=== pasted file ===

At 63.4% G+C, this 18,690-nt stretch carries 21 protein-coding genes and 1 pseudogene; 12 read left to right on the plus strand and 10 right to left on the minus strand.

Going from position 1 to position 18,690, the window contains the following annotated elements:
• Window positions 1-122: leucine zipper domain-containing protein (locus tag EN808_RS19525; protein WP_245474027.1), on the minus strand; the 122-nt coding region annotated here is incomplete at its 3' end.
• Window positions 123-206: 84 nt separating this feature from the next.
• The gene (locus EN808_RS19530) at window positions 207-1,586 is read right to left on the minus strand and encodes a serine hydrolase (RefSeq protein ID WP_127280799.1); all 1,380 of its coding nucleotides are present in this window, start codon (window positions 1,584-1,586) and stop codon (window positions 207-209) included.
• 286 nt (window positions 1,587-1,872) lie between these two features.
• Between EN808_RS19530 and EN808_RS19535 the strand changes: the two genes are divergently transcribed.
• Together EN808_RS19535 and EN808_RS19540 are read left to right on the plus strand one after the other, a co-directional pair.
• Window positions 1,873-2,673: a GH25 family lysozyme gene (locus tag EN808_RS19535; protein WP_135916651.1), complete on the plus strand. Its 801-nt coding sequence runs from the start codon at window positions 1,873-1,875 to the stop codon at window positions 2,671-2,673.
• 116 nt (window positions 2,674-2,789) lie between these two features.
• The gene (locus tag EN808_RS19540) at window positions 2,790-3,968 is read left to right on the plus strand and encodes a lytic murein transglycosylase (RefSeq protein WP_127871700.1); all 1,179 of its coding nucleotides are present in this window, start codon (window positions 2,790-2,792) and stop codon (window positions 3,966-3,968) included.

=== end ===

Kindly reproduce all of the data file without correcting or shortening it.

At 63.4% G+C, this 18,690-nt stretch carries 21 protein-coding genes and 1 pseudogene; 12 read left to right on the plus strand and 10 right to left on the minus strand.

Going from position 1 to position 18,690, the window contains the following annotated elements:
• Window positions 1-122: leucine zipper domain-containing protein (locus tag EN808_RS19525; protein WP_245474027.1), on the minus strand; the 122-nt coding region annotated here is incomplete at its 3' end.
• Window positions 123-206: 84 nt separating this feature from the next.
• The gene (locus EN808_RS19530) at window positions 207-1,586 is read right to left on the minus strand and encodes a serine hydrolase (RefSeq protein ID WP_127280799.1); all 1,380 of its coding nucleotides are present in this window, start codon (window positions 1,584-1,586) and stop codon (window positions 207-209) included.
• 286 nt (window positions 1,587-1,872) lie between these two features.
• Between EN808_RS19530 and EN808_RS19535 the strand changes: the two genes are divergently transcribed.
• Together EN808_RS19535 and EN808_RS19540 are read left to right on the plus strand one after the other, a co-directional pair.
• Window positions 1,873-2,673: a GH25 family lysozyme gene (locus tag EN808_RS19535; protein WP_135916651.1), complete on the plus strand. Its 801-nt coding sequence runs from the start codon at window positions 1,873-1,875 to the stop codon at window positions 2,671-2,673.
• 116 nt (window positions 2,674-2,789) lie between these two features.
• The gene (locus tag EN808_RS19540) at window positions 2,790-3,968 is read left to right on the plus strand and encodes a lytic murein transglycosylase (RefSeq protein WP_127871700.1); all 1,179 of its coding nucleotides are present in this window, start codon (window positions 2,790-2,792) and stop codon (window positions 3,966-3,968) included.